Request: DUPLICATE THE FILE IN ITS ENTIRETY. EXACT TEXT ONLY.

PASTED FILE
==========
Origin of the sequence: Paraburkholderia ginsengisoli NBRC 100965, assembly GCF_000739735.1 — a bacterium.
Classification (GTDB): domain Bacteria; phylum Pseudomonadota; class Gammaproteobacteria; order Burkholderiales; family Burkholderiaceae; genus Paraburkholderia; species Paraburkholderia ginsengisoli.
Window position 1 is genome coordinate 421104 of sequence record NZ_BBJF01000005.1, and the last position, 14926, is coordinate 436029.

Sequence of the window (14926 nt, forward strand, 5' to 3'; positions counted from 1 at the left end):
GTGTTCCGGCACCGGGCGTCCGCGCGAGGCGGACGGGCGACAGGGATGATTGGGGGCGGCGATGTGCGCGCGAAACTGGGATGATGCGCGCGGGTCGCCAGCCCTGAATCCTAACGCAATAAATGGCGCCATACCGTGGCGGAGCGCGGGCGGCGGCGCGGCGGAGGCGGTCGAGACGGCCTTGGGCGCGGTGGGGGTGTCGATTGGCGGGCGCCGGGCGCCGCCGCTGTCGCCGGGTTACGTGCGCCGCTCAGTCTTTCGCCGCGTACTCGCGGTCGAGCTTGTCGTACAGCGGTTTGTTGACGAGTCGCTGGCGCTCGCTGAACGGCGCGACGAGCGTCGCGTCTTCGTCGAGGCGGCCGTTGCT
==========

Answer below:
Origin of the sequence: Paraburkholderia ginsengisoli NBRC 100965, assembly GCF_000739735.1 — a bacterium.
Classification (GTDB): domain Bacteria; phylum Pseudomonadota; class Gammaproteobacteria; order Burkholderiales; family Burkholderiaceae; genus Paraburkholderia; species Paraburkholderia ginsengisoli.
Window position 1 is genome coordinate 421104 of sequence record NZ_BBJF01000005.1, and the last position, 14926, is coordinate 436029.

Sequence of the window (14926 nt, forward strand, 5' to 3'; positions counted from 1 at the left end):
GTGTTCCGGCACCGGGCGTCCGCGCGAGGCGGACGGGCGACAGGGATGATTGGGGGCGGCGATGTGCGCGCGAAACTGGGATGATGCGCGCGGGTCGCCAGCCCTGAATCCTAACGCAATAAATGGCGCCATACCGTGGCGGAGCGCGGGCGGCGGCGCGGCGGAGGCGGTCGAGACGGCCTTGGGCGCGGTGGGGGTGTCGATTGGCGGGCGCCGGGCGCCGCCGCTGTCGCCGGGTTACGTGCGCCGCTCAGTCTTTCGCCGCGTACTCGCGGTCGAGCTTGTCGTACAGCGGTTTGTTGACGAGTCGCTGGCGCTCGCTGAACGGCGCGACGAGCGTCGCGTCTTCGTCGAGGCGGCCGTTGCT